Tuesday, September 18, 2018

Scam Psychology: Engaging Antivaxxers: What I learned from them vs. Scheme Denialists

Recently, I engaged a couple antivaxxers on Twitter. It was a learning experience. One just wants to talk about his conspiracy theory (There is no reason for the government to care about your health!)   (Uh, what about taxes?)  while the other ONLY want to talk about the harm done by vaccines and ignore all the good it did (Let's talk about how many children the original Salk vaccine harmed...)

Let's be absolutely clear here: Yes, the original Salk vaccine did sicken 200 children and killed 10, but it also saved about 15000 (or even 20000) children from paralysis THAT YEAR ALONE!  Go ahead, Google that yourself. A vaccine that saved 98.6+% of the children (210/15000) from a crippling disease such as polio was a success, NOT a failure!

But the anti-vaxxers only want to talk about the children that were harmed, not the 14000+ children saved that year from paralysis. They are NOT interested in seeing the whole picture.

I am not going to provide a blow-by-blow of my encounter. I'll just say that as predicted, they engaged in multiple goal-post shifting (trying to shift the topic), citing bogus experts (Mercola), claiming conspiracy theory and Galileo gambit (Wakefield and Sears), outright refuting facts ("measles is not dangerous"), name-calling ("Where are the honest provaxers?") then concluded with pigeon chess mixed with conspiracy theory ("You are stifling dissent, but you can't suppress the truth forever! ")

And this is the virtually identical pattern to the financial denialists I've engaged before. Except they want to somehow prove their pyramid or Ponzi schemes are legitimate money-making enterprises. Which pretty much proves that more than a few scammers are "financial denialists".

Scammers and their sheeple, who can only repeat marketing slogans and excuses, behaved virtually the same way.

When asked how their scheme can be legal, they only want to talk about buzzwords, not regulations. Some will Google certain words and take the wrong meanings from that, ignoring existing precedents.

When cornered on one issue, they will shift goal-posts, cite celebrities instead of experts, claim conspiracy and Galileo gambit, deny documented and proven facts, and conclude with pigeon chess and more conspiracy.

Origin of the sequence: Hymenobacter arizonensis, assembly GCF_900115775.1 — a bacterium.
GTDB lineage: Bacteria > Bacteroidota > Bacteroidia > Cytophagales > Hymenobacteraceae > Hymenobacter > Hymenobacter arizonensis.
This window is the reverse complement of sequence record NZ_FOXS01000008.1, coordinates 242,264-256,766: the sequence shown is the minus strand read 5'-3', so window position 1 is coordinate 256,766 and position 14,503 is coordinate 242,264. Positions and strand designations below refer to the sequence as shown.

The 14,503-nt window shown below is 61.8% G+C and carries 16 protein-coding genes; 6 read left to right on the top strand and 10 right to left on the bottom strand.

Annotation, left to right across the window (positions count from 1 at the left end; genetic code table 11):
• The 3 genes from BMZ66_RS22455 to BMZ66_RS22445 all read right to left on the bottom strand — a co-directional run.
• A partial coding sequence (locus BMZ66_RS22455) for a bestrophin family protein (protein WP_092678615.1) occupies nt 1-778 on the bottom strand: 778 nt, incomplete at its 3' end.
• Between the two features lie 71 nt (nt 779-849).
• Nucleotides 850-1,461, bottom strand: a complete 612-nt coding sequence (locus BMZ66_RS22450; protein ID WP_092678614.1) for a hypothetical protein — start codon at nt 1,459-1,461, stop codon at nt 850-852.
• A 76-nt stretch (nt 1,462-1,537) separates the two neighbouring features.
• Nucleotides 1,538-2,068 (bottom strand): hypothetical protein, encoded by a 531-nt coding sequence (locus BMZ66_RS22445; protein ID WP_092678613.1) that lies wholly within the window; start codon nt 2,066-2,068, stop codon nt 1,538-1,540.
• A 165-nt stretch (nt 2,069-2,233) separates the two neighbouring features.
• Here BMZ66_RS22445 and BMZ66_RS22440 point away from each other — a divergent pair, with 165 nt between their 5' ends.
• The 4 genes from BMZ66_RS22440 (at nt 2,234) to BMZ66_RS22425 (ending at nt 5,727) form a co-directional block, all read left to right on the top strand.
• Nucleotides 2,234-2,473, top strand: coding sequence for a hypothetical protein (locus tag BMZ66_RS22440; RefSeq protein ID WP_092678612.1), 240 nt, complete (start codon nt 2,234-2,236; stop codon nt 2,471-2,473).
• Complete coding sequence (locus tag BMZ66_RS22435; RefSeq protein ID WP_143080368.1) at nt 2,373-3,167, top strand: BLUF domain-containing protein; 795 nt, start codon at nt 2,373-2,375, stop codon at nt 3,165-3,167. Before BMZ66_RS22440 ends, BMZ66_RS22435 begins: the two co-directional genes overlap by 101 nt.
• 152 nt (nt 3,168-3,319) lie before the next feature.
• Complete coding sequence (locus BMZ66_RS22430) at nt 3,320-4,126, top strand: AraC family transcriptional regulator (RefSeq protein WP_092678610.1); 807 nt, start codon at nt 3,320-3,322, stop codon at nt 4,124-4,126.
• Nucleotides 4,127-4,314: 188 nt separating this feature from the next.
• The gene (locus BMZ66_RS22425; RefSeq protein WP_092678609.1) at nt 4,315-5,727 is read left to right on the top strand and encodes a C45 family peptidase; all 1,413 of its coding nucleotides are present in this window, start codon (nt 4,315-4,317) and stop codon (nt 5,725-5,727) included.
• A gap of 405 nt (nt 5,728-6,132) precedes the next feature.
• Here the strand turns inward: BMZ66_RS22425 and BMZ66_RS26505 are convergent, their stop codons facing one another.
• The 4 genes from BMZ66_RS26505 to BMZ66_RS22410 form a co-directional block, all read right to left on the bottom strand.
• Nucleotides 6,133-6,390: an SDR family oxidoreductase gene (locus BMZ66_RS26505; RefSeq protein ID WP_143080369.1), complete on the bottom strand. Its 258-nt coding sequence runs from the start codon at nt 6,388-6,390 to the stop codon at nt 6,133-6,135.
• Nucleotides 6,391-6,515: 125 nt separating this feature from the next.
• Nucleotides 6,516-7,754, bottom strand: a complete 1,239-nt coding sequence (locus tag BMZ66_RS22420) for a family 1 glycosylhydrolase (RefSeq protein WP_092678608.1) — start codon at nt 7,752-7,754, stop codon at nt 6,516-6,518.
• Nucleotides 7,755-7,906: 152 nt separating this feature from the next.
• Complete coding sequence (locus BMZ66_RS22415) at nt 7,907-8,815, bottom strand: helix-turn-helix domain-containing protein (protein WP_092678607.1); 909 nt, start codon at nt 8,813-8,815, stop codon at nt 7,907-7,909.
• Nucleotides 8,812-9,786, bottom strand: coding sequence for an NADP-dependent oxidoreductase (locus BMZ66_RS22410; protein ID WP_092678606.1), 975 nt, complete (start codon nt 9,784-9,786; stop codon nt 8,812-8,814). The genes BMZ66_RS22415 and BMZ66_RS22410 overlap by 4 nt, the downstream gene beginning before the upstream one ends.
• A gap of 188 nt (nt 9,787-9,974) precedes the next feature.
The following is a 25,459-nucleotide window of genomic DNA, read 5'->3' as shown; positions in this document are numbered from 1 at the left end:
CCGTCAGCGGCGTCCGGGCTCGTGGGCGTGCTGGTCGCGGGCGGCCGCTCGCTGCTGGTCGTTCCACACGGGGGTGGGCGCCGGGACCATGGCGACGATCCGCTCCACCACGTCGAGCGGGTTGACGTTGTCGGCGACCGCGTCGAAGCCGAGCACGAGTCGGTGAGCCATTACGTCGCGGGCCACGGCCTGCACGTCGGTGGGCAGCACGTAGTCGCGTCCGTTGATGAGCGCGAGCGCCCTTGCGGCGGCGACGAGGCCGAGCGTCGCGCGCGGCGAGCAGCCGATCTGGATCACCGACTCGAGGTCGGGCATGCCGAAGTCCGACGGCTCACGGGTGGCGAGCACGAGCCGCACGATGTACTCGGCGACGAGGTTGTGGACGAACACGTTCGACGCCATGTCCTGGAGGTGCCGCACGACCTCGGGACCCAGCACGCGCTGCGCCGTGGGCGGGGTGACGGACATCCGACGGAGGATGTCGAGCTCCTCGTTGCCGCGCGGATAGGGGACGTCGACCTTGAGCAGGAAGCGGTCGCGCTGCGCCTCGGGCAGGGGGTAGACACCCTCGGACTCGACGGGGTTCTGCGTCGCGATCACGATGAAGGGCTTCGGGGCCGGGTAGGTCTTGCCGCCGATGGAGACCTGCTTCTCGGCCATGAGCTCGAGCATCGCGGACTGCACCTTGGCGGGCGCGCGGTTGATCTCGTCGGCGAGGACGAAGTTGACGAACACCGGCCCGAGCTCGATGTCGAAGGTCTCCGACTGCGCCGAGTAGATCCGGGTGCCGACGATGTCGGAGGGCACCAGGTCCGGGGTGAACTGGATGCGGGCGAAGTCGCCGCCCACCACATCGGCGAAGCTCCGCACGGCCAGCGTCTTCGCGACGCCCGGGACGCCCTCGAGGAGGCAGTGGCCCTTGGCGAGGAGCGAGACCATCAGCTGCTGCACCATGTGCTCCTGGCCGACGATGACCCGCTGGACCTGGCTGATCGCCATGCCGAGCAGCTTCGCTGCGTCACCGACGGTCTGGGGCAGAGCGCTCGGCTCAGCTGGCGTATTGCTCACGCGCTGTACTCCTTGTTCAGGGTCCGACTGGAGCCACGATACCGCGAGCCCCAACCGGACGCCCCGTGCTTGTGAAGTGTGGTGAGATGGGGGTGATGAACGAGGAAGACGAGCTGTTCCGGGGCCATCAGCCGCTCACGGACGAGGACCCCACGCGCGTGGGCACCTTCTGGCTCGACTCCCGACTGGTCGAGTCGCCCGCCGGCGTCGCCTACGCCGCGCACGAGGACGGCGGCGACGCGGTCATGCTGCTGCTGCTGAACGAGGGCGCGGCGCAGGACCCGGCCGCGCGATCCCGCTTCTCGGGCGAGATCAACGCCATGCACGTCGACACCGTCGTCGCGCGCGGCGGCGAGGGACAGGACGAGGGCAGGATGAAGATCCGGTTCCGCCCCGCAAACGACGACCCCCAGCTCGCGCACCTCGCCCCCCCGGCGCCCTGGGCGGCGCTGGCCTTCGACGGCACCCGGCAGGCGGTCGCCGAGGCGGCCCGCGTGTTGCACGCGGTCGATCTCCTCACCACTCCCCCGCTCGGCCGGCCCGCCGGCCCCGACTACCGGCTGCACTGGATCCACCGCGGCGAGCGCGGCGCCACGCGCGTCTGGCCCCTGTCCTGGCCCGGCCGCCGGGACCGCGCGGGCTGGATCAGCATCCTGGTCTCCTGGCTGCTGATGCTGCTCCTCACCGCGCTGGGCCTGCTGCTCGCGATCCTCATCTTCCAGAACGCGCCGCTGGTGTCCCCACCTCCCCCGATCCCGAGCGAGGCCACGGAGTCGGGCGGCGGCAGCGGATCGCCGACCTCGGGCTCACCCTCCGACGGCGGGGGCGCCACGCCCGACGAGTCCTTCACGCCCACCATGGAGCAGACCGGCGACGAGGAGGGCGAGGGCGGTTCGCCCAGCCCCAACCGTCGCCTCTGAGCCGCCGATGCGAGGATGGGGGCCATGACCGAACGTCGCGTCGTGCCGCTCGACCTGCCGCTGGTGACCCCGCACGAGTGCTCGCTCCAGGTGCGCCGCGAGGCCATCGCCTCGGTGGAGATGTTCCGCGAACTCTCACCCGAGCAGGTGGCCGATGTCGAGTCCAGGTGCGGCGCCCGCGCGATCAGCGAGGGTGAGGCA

And this never changes.

Proliferation of Internet served to create more insular groups where such denialism runs unchecked by fact and truth.

Fortunately, proliferation of Internet also served as fact-check resources, with sites like Snopes and Wikipedia as the front-lines against lies.

I normally don't get into politics on this blog, but the recent debunking by Anderson Cooper of a Trump Jr tweet was too good to pass up. TL;DR version was Donnie boy (Trump Jr) tweeted a photo of Anderson Cooper covering Hurricane Ike in Texas back in 2008, where he was standing in waist-deep water, and thought it was Cooper covering the current hurricane in the Carolinas, and somehow it's a conspiracy to discredit his papa RealDonaldTrump by making the disaster look worse than it is.

The tweet was since picked up by multiple conservative bloggers, who obviously didn't bother to 'fact-check' the photo, and piled on their echoes of "fake news" and such sentiments.

Anderson Cooper completely obliterated the tweet and "fake news" arguments by multiple video clips of him clearly stating it was during hurricane Ike 10 years ago, as well as why he's standing in waist deep water just off the road.

You can no longer trust tweets and posts from people you know. Nobody fact-checks any more.

And that is the sad state of life we are living in... where our president and his family wants us to believe truths are lies and facts are fictions. 

And it's even sadder that some people believe such nonsense, making them more vulnerable to even more nonsense, such as bogus claims made by unscrupulous MLMs.  Remember, even Alex Jones started selling MLM. No, I wasn't kidding.

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